- Project Name
- United Nations Plaza | UNICEF Headquarters | Office and Residences
- United Nations Development Corporation (UNDC)
- Project Types
- Project Scope
- New Construction
- 1,245,000 sq. feet
- Year Completed
- Shared by
- Miabelle Salzano
Structural Engineer: Weiskopf & Pickworth,Structural Engineer: WSP Cantor Seinuk,Cosentini Associates
- Project Status
FROM THE ARCHITECT:
In response to requests from the United Nations, New York City and the State of New York combined to create a special public corporation and development zone to provide phased expansion space for the United Nations. The program and site were analyzed which resulted in a master plan consisting of three buildings; two forty story towers connected by a common base and a third building of fifteen stories to serve as headquarters for UNICEF.
One of the forty-story towers was the first phase of the master plan to be constructed, followed by the second tower in Phase II. These two buildings contain office space, meeting rooms, a hotel, restaurant, health club and apartments for a total area of 925,000 s.f. A single hotel lobby serves both towers while each office portion has a separate entrance.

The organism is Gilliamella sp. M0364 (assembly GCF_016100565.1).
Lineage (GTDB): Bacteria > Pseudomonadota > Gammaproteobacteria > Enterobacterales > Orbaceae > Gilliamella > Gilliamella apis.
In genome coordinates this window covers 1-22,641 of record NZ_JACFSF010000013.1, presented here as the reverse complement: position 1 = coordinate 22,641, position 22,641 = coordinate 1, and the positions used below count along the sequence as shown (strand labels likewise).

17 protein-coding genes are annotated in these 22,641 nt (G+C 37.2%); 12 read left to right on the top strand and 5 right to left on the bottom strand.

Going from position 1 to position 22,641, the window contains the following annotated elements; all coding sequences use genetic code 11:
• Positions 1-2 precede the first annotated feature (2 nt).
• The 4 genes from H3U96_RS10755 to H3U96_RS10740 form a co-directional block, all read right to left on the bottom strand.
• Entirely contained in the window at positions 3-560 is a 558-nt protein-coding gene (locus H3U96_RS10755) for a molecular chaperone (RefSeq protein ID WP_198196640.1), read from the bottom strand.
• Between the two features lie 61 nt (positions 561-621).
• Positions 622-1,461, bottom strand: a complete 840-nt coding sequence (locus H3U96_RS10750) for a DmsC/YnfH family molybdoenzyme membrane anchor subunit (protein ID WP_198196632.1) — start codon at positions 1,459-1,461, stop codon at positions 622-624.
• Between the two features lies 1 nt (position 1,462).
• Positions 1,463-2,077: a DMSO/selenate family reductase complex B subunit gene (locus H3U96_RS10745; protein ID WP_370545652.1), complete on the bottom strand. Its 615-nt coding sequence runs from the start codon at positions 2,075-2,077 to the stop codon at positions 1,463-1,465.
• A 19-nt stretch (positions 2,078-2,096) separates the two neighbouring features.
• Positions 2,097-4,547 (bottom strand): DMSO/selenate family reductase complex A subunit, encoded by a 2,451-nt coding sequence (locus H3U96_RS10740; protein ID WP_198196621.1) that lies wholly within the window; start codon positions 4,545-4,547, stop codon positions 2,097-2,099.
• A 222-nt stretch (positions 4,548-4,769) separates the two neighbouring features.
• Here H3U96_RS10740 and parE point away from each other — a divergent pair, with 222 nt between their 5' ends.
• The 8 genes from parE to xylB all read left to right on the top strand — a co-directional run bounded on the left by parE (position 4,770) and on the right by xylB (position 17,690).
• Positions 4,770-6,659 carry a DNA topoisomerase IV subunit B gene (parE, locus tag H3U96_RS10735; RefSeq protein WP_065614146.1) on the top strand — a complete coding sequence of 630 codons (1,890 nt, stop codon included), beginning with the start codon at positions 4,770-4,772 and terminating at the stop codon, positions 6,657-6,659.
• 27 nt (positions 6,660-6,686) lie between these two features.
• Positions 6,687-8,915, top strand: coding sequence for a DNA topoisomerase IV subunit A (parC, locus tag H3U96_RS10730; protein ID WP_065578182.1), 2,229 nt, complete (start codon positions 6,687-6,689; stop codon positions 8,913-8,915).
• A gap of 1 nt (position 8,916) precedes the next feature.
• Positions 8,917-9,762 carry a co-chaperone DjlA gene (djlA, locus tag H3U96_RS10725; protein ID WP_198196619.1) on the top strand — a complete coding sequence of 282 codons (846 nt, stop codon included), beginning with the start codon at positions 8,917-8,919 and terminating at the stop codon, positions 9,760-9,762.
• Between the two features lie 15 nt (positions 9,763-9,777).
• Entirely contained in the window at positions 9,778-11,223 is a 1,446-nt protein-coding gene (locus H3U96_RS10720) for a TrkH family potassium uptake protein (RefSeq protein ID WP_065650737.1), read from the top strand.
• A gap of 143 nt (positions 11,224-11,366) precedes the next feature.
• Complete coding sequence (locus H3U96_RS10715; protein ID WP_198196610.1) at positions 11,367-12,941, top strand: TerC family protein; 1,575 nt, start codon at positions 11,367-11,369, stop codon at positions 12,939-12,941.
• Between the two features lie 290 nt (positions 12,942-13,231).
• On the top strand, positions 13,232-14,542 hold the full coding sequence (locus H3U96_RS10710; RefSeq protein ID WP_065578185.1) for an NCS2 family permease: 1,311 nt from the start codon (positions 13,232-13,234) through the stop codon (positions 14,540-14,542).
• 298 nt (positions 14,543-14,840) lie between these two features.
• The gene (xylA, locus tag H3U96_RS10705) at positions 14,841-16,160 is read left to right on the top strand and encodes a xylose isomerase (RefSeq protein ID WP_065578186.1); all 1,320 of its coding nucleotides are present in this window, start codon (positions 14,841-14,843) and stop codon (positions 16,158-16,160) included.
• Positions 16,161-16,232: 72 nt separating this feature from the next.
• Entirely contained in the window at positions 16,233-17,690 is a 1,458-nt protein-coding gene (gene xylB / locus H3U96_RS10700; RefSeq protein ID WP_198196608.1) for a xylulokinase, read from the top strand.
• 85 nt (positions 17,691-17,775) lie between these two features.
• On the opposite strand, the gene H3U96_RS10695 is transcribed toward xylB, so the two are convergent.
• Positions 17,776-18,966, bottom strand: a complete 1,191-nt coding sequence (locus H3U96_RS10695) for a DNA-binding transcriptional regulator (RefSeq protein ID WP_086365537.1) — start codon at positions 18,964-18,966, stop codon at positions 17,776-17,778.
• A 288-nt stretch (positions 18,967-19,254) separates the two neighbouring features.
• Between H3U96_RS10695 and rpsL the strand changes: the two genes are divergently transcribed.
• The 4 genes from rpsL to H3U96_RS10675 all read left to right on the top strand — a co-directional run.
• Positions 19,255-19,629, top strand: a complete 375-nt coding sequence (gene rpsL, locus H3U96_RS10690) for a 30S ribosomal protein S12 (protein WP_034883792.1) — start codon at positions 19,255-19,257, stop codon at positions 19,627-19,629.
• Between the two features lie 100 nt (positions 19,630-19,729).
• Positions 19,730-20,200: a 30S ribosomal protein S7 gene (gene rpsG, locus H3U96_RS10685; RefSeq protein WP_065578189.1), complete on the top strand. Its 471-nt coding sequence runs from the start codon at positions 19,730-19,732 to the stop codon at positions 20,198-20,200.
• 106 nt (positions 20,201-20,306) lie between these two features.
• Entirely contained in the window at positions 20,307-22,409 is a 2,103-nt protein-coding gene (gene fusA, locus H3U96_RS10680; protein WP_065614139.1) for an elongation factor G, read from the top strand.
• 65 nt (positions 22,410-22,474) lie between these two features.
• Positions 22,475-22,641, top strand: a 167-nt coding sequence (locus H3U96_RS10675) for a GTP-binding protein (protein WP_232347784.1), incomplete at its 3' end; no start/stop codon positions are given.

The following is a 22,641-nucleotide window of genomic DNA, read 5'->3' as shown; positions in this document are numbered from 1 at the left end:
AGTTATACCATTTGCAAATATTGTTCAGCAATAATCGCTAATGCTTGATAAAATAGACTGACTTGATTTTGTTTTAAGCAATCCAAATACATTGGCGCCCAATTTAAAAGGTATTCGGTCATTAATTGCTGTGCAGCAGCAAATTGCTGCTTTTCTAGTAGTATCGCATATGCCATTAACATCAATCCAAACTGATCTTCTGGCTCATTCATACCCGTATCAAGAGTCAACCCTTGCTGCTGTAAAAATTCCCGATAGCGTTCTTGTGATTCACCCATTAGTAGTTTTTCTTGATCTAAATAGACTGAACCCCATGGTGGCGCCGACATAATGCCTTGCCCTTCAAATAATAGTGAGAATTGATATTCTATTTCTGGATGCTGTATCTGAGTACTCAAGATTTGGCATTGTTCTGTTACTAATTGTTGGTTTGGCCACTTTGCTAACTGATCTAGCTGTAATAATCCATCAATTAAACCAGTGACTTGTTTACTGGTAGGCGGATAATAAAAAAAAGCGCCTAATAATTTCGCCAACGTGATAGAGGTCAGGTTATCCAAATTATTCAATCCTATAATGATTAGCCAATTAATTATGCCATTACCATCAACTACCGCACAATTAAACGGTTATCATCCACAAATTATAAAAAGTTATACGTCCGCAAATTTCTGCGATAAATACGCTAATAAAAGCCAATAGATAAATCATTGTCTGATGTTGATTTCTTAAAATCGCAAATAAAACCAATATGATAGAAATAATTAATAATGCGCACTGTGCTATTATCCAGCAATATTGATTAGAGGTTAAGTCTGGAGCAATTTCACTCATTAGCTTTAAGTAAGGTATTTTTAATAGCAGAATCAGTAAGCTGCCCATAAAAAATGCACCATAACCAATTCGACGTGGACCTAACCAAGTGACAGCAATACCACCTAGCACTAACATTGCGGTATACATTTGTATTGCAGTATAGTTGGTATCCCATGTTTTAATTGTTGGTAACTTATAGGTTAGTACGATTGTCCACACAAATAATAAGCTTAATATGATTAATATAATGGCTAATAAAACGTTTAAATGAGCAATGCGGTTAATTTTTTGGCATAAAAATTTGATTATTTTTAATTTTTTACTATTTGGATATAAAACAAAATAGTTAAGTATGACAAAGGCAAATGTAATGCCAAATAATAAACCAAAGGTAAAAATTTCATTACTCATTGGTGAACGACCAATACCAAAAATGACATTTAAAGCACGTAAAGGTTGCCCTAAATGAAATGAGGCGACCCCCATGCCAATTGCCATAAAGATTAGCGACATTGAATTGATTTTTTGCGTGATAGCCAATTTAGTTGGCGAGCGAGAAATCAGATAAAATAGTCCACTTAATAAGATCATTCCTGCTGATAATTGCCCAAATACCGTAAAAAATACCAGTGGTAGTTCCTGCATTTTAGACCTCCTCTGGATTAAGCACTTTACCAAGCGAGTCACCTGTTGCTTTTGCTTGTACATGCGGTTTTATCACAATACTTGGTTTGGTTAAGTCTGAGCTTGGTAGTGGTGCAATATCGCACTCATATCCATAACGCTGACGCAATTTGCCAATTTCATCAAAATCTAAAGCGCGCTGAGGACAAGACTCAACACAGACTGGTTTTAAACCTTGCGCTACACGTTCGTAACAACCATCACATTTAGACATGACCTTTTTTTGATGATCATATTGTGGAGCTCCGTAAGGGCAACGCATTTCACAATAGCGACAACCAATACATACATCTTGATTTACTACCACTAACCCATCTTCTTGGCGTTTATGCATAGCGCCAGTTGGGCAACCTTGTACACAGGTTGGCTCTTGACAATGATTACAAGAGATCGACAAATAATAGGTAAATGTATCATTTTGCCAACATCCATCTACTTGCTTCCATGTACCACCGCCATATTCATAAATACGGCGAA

The reflective insulating glass cladding of the towers is a uniform grid which accommodates both the office and hotel floor heights and emphasizes the strong minimalist structural form of the buildings. The towers’ shape is derived, in part, from the variations in use and the desire to establish a strong relationship with the adjacent low-rise buildings and the United Nations Secretariat.
The headquarters of UNICEF includes residential apartments in upper floors, convertible to office space should a future need for expansion arises. The Ground Floor contains office and residential lobbies, employee dining rooms, a retail shop, and a large exhibition space which opens onto a small public park. Offices occupy the first twelve floors with two floors of apartments above. The building’s structure is clad with bands of pink and green granite with windows of the same green reflective glass used for the Phase I and II towers. A twenty-foot high colonnade runs the full length of the site and knits the park and base of the building together. Tables, chairs, benches, trees, a stone wall and waterfall provide a quiet, relaxing atmosphere in Midtown Manhattan.
Programming, master planning, zoning analysis, governmental approvals, full architectural services for the three buildings were completed as scheduled.